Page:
UK Chancellor George Osborne has criticised the latest proposal for a Financial Transaction Tax (FTT) for lacking clarity over which derivatives will be included within the levy, writes Jonathan Watkins.
Speaking at today’s ECOFIN Council meeting, the UK Chancellor of the Exchequer once again slammed the tax, this time highlighting the lack of detail surrounding the hedging instruments.
“There is no information on what derivatives are going to be included,” said Osborne.
“It is quite a big market.
“Is this going to apply to shares and derivatives issued in all member states?”
A 0.01% tax is set to be applied to derivatives contracts by 11 participating EU member states which include Germany, Italy and France.
The draft for the tax was proposed in February 2013, though all EU members continue to debate the economic effects of the charge with the UK joined by the likes of Sweden and Luxembourg in being opposed to the charge.
Osborne said during the meeting, that members were today issued with a document, despite an agreement on full cooperation on the proposal between both participating and non-participating states.
He described the participating states as compiling the proposal in secret.
“We get a piece of paper from the participating states saying, ‘oh this is what we are going to do’.
“We are entitled to a clearer explanation to what was agreed last night.”
Luxembourg’s representative also described the document as ‘extremely vague’, which Sweden’s Finance Minister, Anders Borg, described it as a ‘proposal we cannot understand’.
Within the document issued to those attending the meeting, the European Commission said it plans to phase in the tax, with implementation on shares and derivatives representing the first step.
The UK has launched a legal challenge against the taxation, and while it was initially rejected, it did pave way for a future challenge over the extraterritorial impacts of the charge.
“The European Court of Justice judgement makes it clear that the UK or any other member state can challenge the final transactions tax proposal,” added Osborne.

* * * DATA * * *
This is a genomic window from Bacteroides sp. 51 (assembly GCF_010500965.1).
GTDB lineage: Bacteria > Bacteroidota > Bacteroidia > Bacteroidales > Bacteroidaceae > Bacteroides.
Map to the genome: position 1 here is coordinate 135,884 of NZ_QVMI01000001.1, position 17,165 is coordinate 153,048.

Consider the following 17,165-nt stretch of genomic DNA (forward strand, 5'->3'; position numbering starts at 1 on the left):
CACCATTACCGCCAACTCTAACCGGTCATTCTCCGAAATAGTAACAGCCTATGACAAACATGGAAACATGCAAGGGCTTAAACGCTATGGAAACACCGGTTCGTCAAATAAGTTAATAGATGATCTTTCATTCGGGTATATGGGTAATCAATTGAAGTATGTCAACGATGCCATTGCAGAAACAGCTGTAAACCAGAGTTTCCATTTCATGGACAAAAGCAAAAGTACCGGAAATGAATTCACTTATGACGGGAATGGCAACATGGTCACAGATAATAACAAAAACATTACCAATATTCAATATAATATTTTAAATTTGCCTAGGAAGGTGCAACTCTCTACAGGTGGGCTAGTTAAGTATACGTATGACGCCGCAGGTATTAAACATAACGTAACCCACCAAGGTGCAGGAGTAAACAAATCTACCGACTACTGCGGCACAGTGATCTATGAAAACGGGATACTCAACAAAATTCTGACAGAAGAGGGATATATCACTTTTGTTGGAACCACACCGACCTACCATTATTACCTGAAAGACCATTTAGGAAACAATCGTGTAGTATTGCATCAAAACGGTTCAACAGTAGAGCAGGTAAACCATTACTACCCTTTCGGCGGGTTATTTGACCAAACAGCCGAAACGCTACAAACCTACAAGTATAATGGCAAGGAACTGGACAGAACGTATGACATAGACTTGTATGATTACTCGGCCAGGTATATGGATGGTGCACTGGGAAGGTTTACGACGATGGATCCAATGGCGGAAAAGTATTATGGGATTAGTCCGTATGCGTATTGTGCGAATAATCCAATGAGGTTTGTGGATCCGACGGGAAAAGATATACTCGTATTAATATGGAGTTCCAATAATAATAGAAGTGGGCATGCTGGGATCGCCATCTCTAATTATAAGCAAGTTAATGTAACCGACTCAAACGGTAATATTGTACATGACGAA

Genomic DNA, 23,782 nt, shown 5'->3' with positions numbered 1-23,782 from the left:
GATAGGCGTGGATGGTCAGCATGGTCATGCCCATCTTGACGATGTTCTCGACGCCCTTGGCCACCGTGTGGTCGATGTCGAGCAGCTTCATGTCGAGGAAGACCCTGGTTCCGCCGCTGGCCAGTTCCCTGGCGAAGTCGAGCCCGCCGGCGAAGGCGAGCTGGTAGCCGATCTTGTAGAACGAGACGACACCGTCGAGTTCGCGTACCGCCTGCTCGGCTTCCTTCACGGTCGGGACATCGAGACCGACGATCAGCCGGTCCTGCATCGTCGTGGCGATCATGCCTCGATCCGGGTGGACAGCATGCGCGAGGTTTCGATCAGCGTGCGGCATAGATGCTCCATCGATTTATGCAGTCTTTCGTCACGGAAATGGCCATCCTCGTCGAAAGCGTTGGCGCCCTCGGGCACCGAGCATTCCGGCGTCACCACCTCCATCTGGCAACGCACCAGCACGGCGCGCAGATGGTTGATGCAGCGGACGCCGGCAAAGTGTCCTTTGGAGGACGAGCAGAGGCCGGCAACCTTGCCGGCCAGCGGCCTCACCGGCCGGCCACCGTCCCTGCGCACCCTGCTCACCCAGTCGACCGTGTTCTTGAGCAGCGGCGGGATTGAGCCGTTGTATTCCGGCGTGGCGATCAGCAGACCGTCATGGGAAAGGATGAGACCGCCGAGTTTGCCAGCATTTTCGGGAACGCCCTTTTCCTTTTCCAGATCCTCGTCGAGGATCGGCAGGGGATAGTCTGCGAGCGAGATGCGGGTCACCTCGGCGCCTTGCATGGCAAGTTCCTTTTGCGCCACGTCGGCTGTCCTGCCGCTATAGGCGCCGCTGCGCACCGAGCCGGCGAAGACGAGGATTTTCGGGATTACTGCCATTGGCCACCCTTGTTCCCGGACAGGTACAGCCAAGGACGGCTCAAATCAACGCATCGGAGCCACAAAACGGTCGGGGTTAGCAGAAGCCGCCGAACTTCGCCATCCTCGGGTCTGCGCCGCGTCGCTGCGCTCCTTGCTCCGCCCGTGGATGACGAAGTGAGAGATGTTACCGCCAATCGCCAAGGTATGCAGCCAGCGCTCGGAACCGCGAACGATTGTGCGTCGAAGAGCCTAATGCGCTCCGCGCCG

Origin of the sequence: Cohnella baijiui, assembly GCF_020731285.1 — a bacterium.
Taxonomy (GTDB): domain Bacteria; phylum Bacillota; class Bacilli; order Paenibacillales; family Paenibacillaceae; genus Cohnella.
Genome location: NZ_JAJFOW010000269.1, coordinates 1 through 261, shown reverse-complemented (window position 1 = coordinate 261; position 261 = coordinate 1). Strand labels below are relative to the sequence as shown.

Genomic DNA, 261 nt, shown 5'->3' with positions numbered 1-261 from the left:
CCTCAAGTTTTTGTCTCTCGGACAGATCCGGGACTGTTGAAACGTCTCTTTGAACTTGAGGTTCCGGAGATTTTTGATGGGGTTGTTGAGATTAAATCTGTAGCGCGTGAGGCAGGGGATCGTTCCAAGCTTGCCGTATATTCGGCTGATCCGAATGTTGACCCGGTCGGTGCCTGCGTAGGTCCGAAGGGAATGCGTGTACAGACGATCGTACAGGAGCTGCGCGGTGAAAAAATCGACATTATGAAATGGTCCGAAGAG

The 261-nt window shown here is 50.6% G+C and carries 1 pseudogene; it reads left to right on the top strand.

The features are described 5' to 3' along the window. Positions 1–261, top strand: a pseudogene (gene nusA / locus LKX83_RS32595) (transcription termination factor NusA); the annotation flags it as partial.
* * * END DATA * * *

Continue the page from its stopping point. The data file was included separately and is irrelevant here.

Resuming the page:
“We will see the detail of what is proposed but we will not hesitate to challenge.”
Alexandria Carr, regulatory lawyer at Mayer Brown, said that in light of the European Court’s stringent rules, it was crucial for the UK to challenge the tax when it did.
“The UK, therefore, acted prudently in challenging the initial decision that authorised the 11 member states participating in the FTT to go ahead,” she said.
“Failure to do so could have resulted in the UK being told that any subsequent challenge was too late, whereas a finding that this challenge is too early will not prevent the UK challenging, if necessary, any legislation that the 11 member states ultimately adopt.”
The UK remains strongly opposed to the tax, with Osborne previously describing it as a bullet aimed directly at the heart of London.
Market participants have voiced concerns over the reduction of liquidity as a result of the FTT, also known as the Tobin Tax.
A recent report by FOW though, showed that derivatives trading in Italy has actually increased since the tax was introduced, with volumes up by 79% in the nine months following implementation.
The main issues highlighted by those opposed to the tax are the overall economic impacts on the European market, along with the extraterritorial impacts on non-participating member states.